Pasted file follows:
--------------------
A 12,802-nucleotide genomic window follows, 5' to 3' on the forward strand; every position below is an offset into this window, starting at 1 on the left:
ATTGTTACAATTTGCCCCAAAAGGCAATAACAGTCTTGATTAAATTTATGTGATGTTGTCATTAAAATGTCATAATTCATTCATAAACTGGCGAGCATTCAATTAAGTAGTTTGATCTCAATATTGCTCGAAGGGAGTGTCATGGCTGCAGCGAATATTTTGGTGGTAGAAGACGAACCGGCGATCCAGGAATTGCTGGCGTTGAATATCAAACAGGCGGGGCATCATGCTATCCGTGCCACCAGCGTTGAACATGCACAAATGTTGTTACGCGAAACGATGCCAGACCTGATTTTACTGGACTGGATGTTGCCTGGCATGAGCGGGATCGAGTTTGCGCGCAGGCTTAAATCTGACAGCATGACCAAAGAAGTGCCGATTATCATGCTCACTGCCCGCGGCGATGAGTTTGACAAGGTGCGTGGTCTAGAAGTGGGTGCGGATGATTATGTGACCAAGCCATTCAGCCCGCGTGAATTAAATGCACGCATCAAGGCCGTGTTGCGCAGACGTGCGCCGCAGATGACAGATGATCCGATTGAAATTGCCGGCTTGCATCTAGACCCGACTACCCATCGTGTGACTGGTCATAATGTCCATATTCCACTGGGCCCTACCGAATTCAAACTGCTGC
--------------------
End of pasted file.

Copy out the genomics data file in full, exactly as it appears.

A 12,802-nucleotide genomic window follows, 5' to 3' on the forward strand; every position below is an offset into this window, starting at 1 on the left:
ATTGTTACAATTTGCCCCAAAAGGCAATAACAGTCTTGATTAAATTTATGTGATGTTGTCATTAAAATGTCATAATTCATTCATAAACTGGCGAGCATTCAATTAAGTAGTTTGATCTCAATATTGCTCGAAGGGAGTGTCATGGCTGCAGCGAATATTTTGGTGGTAGAAGACGAACCGGCGATCCAGGAATTGCTGGCGTTGAATATCAAACAGGCGGGGCATCATGCTATCCGTGCCACCAGCGTTGAACATGCACAAATGTTGTTACGCGAAACGATGCCAGACCTGATTTTACTGGACTGGATGTTGCCTGGCATGAGCGGGATCGAGTTTGCGCGCAGGCTTAAATCTGACAGCATGACCAAAGAAGTGCCGATTATCATGCTCACTGCCCGCGGCGATGAGTTTGACAAGGTGCGTGGTCTAGAAGTGGGTGCGGATGATTATGTGACCAAGCCATTCAGCCCGCGTGAATTAAATGCACGCATCAAGGCCGTGTTGCGCAGACGTGCGCCGCAGATGACAGATGATCCGATTGAAATTGCCGGCTTGCATCTAGACCCGACTACCCATCGTGTGACTGGTCATAATGTCCATATTCCACTGGGCCCTACCGAATTCAAACTGCTGC